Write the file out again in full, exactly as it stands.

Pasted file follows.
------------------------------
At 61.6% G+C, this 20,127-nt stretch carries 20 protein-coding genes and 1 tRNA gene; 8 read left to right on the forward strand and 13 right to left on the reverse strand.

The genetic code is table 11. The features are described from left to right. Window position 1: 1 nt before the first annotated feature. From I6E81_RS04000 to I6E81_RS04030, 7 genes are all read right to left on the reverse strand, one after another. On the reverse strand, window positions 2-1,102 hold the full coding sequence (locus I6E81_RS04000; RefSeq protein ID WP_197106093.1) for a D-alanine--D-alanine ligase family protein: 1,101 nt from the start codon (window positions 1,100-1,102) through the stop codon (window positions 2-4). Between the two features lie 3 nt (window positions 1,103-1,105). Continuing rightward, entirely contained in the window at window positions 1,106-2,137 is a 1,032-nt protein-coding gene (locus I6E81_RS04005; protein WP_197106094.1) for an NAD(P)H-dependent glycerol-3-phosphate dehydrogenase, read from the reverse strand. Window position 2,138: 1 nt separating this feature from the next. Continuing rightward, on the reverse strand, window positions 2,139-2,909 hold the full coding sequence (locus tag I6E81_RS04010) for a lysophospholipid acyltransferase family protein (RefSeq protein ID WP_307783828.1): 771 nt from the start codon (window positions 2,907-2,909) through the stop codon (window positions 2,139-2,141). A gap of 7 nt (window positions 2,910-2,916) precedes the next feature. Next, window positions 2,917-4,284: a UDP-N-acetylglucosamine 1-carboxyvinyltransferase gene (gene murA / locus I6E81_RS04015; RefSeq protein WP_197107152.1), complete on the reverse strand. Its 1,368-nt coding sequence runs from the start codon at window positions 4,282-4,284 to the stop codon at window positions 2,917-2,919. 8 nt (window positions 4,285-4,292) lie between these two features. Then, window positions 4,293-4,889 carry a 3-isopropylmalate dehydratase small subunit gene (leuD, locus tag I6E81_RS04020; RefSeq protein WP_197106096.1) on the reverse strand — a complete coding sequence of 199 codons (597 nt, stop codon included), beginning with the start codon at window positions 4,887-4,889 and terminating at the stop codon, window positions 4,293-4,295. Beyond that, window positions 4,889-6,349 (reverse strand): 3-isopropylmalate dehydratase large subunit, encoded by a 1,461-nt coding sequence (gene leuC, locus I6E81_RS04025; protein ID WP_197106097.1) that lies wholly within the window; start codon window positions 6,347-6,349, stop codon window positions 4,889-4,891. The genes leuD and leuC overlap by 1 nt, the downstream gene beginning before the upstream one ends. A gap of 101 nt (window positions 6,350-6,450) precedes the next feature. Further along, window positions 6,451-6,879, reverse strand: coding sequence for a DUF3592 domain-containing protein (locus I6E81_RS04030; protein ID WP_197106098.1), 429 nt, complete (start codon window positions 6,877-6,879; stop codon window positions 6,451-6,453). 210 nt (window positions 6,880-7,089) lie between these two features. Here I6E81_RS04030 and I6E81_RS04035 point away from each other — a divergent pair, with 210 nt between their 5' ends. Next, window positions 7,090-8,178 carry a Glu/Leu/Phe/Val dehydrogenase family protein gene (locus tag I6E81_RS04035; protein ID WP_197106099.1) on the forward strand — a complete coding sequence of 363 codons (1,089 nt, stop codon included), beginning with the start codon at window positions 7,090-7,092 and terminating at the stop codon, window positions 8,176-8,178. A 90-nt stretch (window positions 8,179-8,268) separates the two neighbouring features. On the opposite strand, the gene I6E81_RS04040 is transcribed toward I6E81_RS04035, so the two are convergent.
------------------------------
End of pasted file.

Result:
At 61.6% G+C, this 20,127-nt stretch carries 20 protein-coding genes and 1 tRNA gene; 8 read left to right on the forward strand and 13 right to left on the reverse strand.

The genetic code is table 11. The features are described from left to right. Window position 1: 1 nt before the first annotated feature. From I6E81_RS04000 to I6E81_RS04030, 7 genes are all read right to left on the reverse strand, one after another. On the reverse strand, window positions 2-1,102 hold the full coding sequence (locus I6E81_RS04000; RefSeq protein ID WP_197106093.1) for a D-alanine--D-alanine ligase family protein: 1,101 nt from the start codon (window positions 1,100-1,102) through the stop codon (window positions 2-4). Between the two features lie 3 nt (window positions 1,103-1,105). Continuing rightward, entirely contained in the window at window positions 1,106-2,137 is a 1,032-nt protein-coding gene (locus I6E81_RS04005; protein WP_197106094.1) for an NAD(P)H-dependent glycerol-3-phosphate dehydrogenase, read from the reverse strand. Window position 2,138: 1 nt separating this feature from the next. Continuing rightward, on the reverse strand, window positions 2,139-2,909 hold the full coding sequence (locus tag I6E81_RS04010) for a lysophospholipid acyltransferase family protein (RefSeq protein ID WP_307783828.1): 771 nt from the start codon (window positions 2,907-2,909) through the stop codon (window positions 2,139-2,141). A gap of 7 nt (window positions 2,910-2,916) precedes the next feature. Next, window positions 2,917-4,284: a UDP-N-acetylglucosamine 1-carboxyvinyltransferase gene (gene murA / locus I6E81_RS04015; RefSeq protein WP_197107152.1), complete on the reverse strand. Its 1,368-nt coding sequence runs from the start codon at window positions 4,282-4,284 to the stop codon at window positions 2,917-2,919. 8 nt (window positions 4,285-4,292) lie between these two features. Then, window positions 4,293-4,889 carry a 3-isopropylmalate dehydratase small subunit gene (leuD, locus tag I6E81_RS04020; RefSeq protein WP_197106096.1) on the reverse strand — a complete coding sequence of 199 codons (597 nt, stop codon included), beginning with the start codon at window positions 4,887-4,889 and terminating at the stop codon, window positions 4,293-4,295. Beyond that, window positions 4,889-6,349 (reverse strand): 3-isopropylmalate dehydratase large subunit, encoded by a 1,461-nt coding sequence (gene leuC, locus I6E81_RS04025; protein ID WP_197106097.1) that lies wholly within the window; start codon window positions 6,347-6,349, stop codon window positions 4,889-4,891. The genes leuD and leuC overlap by 1 nt, the downstream gene beginning before the upstream one ends. A gap of 101 nt (window positions 6,350-6,450) precedes the next feature. Further along, window positions 6,451-6,879, reverse strand: coding sequence for a DUF3592 domain-containing protein (locus I6E81_RS04030; protein ID WP_197106098.1), 429 nt, complete (start codon window positions 6,877-6,879; stop codon window positions 6,451-6,453). 210 nt (window positions 6,880-7,089) lie between these two features. Here I6E81_RS04030 and I6E81_RS04035 point away from each other — a divergent pair, with 210 nt between their 5' ends. Next, window positions 7,090-8,178 carry a Glu/Leu/Phe/Val dehydrogenase family protein gene (locus tag I6E81_RS04035; protein ID WP_197106099.1) on the forward strand — a complete coding sequence of 363 codons (1,089 nt, stop codon included), beginning with the start codon at window positions 7,090-7,092 and terminating at the stop codon, window positions 8,176-8,178. A 90-nt stretch (window positions 8,179-8,268) separates the two neighbouring features. On the opposite strand, the gene I6E81_RS04040 is transcribed toward I6E81_RS04035, so the two are convergent.